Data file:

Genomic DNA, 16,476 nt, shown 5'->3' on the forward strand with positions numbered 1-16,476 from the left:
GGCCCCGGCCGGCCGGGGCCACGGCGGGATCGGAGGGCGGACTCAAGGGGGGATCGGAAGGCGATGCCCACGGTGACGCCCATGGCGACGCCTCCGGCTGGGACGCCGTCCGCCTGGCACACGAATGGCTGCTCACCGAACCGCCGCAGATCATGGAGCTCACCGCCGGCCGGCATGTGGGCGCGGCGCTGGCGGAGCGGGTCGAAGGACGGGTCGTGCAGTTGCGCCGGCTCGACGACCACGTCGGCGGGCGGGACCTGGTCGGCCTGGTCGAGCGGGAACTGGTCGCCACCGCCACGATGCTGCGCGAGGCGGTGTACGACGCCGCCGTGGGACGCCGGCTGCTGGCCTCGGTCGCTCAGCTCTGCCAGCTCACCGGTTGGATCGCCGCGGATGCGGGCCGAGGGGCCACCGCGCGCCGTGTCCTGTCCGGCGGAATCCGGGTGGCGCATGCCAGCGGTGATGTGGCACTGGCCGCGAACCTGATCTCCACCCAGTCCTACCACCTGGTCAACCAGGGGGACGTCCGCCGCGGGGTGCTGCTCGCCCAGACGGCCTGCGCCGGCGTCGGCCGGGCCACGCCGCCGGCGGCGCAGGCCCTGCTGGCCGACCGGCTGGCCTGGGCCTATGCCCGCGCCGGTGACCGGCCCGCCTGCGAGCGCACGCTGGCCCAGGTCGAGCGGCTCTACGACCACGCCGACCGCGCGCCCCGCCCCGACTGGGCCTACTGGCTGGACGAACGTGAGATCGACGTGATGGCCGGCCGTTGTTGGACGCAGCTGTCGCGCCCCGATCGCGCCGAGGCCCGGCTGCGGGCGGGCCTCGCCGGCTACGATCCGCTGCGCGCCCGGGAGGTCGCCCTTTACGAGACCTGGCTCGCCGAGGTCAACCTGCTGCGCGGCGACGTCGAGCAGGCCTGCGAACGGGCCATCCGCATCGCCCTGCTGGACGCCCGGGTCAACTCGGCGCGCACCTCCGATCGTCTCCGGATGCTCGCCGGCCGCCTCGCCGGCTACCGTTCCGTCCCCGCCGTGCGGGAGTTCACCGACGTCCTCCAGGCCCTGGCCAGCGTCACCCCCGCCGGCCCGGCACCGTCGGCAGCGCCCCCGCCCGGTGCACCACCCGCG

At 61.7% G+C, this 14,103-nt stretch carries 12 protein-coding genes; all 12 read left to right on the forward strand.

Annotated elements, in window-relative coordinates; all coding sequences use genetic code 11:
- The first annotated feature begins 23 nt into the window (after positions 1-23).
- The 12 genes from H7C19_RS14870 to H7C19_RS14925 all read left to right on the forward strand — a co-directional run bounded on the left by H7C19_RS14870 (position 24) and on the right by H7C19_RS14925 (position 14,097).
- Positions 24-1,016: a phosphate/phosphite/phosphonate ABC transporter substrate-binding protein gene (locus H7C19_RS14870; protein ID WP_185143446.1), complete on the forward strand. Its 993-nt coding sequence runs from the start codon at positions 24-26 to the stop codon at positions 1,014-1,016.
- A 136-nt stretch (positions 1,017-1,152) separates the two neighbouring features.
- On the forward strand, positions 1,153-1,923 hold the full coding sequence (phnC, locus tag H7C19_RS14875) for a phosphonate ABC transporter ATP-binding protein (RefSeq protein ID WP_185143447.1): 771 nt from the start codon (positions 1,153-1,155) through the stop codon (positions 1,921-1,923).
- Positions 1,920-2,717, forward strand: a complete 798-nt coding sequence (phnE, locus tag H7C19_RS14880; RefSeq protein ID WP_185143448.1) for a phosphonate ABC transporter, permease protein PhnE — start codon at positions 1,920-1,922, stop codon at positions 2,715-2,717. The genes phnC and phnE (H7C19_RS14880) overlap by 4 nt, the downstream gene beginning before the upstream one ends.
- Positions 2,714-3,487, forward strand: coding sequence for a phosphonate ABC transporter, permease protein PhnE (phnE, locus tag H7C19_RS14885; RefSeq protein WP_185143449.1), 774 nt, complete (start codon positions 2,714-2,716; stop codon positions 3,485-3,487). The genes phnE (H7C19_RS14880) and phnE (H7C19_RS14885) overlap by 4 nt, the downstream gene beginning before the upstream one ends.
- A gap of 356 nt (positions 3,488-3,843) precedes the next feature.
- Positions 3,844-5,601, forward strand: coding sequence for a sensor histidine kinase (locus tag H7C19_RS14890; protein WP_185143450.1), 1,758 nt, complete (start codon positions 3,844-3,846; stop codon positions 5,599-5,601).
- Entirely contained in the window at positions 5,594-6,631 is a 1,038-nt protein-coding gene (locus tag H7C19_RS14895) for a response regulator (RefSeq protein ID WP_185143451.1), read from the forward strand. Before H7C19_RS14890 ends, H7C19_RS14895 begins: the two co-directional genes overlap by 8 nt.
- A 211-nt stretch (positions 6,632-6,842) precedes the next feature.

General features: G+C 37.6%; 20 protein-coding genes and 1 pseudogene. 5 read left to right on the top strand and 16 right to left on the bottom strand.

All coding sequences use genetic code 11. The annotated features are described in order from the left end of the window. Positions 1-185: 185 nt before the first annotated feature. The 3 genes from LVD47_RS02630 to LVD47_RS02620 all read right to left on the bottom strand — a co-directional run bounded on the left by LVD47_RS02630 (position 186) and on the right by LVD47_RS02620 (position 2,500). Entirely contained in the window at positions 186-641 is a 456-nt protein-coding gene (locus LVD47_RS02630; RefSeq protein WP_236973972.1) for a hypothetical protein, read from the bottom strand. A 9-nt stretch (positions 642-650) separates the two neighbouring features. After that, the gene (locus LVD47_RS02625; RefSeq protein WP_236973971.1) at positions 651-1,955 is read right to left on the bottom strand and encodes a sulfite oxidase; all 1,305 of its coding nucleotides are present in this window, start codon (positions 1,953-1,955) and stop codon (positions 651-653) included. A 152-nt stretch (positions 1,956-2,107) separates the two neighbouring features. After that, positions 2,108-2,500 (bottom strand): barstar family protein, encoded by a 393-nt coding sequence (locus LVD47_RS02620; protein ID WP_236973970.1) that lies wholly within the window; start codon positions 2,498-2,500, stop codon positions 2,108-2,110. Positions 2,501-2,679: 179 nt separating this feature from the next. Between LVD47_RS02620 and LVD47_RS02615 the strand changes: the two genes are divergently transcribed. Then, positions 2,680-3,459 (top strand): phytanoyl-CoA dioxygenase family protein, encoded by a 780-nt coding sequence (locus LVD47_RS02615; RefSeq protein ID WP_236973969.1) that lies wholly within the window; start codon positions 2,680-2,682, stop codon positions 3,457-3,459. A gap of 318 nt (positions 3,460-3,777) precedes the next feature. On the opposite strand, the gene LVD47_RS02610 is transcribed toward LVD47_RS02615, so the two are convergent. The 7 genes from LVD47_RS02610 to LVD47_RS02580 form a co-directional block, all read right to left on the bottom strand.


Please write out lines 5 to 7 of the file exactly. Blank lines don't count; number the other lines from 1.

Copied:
- The first annotated feature begins 23 nt into the window (after positions 1-23).
- The 12 genes from H7C19_RS14870 to H7C19_RS14925 all read left to right on the forward strand — a co-directional run bounded on the left by H7C19_RS14870 (position 24) and on the right by H7C19_RS14925 (position 14,097).
- Positions 24-1,016: a phosphate/phosphite/phosphonate ABC transporter substrate-binding protein gene (locus H7C19_RS14870; protein ID WP_185143446.1), complete on the forward strand. Its 993-nt coding sequence runs from the start codon at positions 24-26 to the stop codon at positions 1,014-1,016.